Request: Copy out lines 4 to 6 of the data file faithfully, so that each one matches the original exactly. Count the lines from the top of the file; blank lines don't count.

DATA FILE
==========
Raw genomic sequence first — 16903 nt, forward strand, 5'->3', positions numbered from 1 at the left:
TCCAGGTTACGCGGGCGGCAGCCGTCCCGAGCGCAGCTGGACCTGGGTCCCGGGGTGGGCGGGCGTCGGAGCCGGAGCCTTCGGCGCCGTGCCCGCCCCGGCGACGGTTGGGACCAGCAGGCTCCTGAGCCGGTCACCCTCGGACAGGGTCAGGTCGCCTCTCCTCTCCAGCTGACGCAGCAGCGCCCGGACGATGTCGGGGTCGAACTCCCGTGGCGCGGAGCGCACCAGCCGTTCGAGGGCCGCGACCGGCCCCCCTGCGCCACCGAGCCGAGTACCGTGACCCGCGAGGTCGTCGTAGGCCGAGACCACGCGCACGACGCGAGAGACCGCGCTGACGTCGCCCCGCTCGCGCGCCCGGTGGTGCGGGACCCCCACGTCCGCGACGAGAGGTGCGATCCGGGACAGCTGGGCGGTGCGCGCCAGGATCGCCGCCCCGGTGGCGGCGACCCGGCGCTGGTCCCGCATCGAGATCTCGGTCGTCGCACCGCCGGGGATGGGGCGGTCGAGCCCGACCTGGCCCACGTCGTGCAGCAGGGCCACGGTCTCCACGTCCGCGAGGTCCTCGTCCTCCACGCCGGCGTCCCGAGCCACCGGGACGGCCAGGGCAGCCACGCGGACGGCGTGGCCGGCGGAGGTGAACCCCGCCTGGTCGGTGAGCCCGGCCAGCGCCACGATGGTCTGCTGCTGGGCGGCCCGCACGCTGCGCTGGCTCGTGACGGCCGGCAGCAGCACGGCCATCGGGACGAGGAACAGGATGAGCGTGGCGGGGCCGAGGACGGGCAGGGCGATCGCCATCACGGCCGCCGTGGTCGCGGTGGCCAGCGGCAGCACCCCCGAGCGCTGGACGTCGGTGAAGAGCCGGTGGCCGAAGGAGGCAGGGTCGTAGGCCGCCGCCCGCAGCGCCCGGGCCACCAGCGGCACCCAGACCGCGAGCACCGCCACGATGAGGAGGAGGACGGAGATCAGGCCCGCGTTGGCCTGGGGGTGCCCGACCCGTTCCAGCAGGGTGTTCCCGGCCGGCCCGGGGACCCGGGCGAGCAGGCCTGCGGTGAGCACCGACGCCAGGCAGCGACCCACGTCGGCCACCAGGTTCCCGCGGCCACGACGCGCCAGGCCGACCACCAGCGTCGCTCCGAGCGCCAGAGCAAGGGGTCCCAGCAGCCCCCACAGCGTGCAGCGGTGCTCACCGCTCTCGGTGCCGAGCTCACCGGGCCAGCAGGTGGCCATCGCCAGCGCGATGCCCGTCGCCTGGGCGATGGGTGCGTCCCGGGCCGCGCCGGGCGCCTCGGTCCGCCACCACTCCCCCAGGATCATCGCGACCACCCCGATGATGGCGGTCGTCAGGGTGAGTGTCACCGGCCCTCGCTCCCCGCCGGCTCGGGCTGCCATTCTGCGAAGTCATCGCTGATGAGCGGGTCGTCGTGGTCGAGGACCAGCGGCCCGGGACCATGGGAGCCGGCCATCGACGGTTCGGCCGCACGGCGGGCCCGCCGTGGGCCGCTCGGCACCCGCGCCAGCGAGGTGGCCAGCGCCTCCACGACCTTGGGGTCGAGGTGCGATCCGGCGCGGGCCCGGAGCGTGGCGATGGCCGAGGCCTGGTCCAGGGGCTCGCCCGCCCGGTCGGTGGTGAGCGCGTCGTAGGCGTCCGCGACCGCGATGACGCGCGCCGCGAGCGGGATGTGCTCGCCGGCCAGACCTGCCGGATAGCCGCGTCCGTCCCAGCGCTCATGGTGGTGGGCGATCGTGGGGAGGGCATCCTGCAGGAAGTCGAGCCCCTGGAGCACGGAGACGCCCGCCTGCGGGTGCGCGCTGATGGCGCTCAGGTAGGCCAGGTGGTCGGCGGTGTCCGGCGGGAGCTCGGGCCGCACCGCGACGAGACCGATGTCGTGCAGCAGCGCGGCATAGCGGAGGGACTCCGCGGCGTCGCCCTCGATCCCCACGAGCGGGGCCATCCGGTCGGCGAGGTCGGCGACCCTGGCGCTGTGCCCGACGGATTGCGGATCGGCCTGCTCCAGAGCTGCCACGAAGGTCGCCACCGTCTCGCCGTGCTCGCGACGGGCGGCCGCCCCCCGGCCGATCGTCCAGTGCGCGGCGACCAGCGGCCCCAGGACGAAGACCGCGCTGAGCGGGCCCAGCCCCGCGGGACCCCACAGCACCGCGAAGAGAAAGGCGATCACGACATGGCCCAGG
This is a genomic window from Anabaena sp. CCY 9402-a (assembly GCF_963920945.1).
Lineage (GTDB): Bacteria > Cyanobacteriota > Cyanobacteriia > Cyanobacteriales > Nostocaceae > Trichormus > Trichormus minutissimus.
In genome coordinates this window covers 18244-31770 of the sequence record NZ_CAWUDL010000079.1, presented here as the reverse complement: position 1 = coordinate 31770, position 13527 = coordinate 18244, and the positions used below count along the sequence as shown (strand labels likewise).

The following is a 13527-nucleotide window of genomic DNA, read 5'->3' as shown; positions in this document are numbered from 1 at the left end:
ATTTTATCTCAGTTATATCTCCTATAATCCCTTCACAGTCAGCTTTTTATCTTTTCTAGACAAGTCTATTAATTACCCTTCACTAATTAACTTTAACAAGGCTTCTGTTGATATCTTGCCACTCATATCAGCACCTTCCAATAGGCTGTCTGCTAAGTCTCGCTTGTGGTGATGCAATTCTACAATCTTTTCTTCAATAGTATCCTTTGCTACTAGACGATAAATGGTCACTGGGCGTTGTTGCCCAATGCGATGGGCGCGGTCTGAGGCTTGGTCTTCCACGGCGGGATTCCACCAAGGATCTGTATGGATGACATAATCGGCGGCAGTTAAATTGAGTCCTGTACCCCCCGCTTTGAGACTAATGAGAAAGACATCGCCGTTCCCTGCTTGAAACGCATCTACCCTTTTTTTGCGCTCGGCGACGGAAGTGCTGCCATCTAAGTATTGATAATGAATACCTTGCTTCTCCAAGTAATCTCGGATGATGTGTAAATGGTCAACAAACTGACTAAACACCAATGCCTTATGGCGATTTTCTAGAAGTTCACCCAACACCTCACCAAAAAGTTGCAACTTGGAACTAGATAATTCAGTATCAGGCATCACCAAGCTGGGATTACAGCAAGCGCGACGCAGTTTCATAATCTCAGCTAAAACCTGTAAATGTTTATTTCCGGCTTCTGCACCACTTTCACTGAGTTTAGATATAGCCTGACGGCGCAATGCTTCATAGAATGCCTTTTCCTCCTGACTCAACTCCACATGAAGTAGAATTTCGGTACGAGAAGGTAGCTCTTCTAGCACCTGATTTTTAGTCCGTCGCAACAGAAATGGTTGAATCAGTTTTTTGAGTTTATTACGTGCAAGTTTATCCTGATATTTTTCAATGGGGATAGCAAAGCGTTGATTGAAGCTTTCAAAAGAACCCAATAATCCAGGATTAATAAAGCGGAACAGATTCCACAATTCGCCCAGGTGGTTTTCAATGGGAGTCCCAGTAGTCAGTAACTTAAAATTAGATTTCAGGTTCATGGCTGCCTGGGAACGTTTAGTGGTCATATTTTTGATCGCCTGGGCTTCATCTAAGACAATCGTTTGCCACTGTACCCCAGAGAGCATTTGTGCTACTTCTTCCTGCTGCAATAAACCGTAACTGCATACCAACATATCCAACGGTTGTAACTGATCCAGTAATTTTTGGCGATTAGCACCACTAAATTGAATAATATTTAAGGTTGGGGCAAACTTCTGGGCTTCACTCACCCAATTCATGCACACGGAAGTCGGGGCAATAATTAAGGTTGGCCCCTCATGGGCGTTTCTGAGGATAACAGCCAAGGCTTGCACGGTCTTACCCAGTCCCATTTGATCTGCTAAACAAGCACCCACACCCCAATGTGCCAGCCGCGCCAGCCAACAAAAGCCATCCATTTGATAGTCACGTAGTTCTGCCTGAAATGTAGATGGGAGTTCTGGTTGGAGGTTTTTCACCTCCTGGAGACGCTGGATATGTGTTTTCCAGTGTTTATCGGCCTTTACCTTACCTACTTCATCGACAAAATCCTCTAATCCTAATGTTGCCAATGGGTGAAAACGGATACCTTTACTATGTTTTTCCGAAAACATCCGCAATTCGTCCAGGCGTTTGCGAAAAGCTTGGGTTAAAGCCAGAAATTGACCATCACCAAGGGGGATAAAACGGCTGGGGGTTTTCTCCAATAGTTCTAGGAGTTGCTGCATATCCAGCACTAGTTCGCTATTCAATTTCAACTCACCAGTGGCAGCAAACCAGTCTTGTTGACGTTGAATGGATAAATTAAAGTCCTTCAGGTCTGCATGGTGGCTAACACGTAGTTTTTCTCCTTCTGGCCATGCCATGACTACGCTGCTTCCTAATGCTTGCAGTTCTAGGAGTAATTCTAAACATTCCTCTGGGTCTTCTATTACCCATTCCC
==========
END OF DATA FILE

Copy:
Lineage (GTDB): Bacteria > Cyanobacteriota > Cyanobacteriia > Cyanobacteriales > Nostocaceae > Trichormus > Trichormus minutissimus.
In genome coordinates this window covers 18244-31770 of the sequence record NZ_CAWUDL010000079.1, presented here as the reverse complement: position 1 = coordinate 31770, position 13527 = coordinate 18244, and the positions used below count along the sequence as shown (strand labels likewise).

The following is a 13527-nucleotide window of genomic DNA, read 5'->3' as shown; positions in this document are numbered from 1 at the left end: